The Goddess’ smile became even wider, and yet more unpleasant.

“You are plotting something,” she said flatly.

“You wound me, dear Niece.”

“If you were merely paying me a visit out of a sense of familial affection, why have I had to find you here, myself? Why have you not come to see me in my temple?”

Poseidon turned to gaze over the city and replied, “I have been walking to and fro in the city, and going up and down in it. Just seeing how everyone is getting on since having made their choice.”

“It was their choice to make, Uncle. We agreed.”

“The city should have been mine,” Poseidon interrupted. “These people live by the sea, and make their living on it, and they will become a great power because of it. This city should have been mine.”

“Uncle,” Athena spoke. “You really need to learn to accept defeat with grace. Find some other project or pet with which to occupy yourself.”

Poseidon quirked an eyebrow.

“Oh?” he answered. “Like your little Spartan?”

Athena’s smile finally took on genuine warmth.

“And have you considered my servant Medousa? She is here to study in my house, and to devote herself to me; and though no Athenian, she will outshine all who ever dwelt in this city.”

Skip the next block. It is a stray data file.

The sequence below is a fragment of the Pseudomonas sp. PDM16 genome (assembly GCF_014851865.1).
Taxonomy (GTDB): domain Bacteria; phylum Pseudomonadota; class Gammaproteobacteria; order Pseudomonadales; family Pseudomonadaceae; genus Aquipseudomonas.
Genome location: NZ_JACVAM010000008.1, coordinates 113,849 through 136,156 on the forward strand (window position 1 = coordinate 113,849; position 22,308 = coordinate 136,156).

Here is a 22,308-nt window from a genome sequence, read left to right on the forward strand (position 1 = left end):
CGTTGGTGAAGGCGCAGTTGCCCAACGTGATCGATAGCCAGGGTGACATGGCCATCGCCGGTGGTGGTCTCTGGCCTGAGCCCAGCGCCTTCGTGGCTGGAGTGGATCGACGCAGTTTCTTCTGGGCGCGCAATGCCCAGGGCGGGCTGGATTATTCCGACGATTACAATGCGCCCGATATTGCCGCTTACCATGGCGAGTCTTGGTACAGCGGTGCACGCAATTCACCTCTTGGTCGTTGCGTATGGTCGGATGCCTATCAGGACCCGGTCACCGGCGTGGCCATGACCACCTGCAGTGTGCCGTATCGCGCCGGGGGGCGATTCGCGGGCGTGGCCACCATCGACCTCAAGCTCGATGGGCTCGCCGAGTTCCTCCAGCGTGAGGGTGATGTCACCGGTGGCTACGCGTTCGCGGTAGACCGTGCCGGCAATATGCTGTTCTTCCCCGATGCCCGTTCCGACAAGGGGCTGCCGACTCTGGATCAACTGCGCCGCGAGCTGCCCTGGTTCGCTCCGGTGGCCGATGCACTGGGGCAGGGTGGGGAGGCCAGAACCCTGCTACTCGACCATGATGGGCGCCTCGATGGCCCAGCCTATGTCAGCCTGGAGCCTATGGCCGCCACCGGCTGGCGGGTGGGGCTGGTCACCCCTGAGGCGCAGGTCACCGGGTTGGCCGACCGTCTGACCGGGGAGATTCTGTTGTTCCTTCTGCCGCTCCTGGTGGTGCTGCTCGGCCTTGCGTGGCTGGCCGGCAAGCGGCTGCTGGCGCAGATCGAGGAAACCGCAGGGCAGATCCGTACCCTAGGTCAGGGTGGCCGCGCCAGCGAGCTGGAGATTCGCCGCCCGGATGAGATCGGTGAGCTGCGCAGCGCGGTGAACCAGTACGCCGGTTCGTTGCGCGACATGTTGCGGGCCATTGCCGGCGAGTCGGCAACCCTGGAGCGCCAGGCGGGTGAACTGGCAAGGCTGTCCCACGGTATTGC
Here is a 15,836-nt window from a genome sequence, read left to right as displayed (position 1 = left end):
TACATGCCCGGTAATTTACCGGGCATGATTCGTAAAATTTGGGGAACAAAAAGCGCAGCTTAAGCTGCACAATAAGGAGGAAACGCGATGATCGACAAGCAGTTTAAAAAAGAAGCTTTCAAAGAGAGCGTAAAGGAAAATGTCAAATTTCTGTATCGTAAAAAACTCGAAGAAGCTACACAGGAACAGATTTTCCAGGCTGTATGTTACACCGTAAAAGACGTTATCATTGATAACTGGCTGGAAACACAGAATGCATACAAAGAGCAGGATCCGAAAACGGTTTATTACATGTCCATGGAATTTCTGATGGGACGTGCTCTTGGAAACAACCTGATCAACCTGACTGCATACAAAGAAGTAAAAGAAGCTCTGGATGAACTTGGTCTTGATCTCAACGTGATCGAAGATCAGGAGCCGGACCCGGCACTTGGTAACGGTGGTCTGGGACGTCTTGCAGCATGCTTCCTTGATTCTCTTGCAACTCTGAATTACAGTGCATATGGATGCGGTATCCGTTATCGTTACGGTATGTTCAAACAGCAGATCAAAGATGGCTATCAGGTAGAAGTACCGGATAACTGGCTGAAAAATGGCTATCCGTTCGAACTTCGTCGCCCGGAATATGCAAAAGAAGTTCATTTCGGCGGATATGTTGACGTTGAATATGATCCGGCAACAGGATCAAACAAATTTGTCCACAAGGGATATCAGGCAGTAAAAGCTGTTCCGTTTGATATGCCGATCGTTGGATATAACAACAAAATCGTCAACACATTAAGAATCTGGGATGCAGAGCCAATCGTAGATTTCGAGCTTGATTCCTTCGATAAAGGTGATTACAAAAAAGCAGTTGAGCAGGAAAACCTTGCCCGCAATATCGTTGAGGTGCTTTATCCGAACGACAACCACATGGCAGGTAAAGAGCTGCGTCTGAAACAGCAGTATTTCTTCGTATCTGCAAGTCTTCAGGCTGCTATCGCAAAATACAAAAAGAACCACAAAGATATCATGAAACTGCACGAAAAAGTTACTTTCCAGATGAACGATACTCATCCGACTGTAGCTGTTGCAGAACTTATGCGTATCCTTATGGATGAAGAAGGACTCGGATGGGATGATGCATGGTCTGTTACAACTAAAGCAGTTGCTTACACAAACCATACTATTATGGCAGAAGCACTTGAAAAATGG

“Are you trying to make me jealous, dear Niece?” Poseidon purred. “One girl amongst a city, and a foreign resident, at that! And somehow, she merits your favor?”

“I don’t need to try, dear Uncle,” Athena replied. “Here is one who witnessed her family slain when she was but a babe, and was taken into slavery and bitterness. But she was faithful to me. She made her captor into her lover, and partook of her mistress’ Agoge. Her athletic and martial prowess is superior, she has wit and intelligence, and her beauty is unmatched. And soon, she will be my high priestess in Sparta. A magnificent triumph!”

Poseidon laughed softly, shaking his head. “It is too easy for her,” he said. “Medousa has a strong and vigorous spirit. A sound body and a sound mind. The tragedies she suffered did not harden her, but taught her kindness. And her beauty indeed surpasses that of all mortal women. She was her mistress’ favorite plaything, and she reaped the benefits of it. Why shouldn’t she be devoted to you?”

“What is your meaning, Uncle?”

“Everything that the Moirai tried to take from her, you have made up for; of course she is your devoted follower! Haven’t you lavished your blessings upon her? Ah, but would she be so devoted to you had your eye never fallen upon her?”

Athena scowled in thought. Poseidon continued.

“And why did your eye fall upon her with such favour?”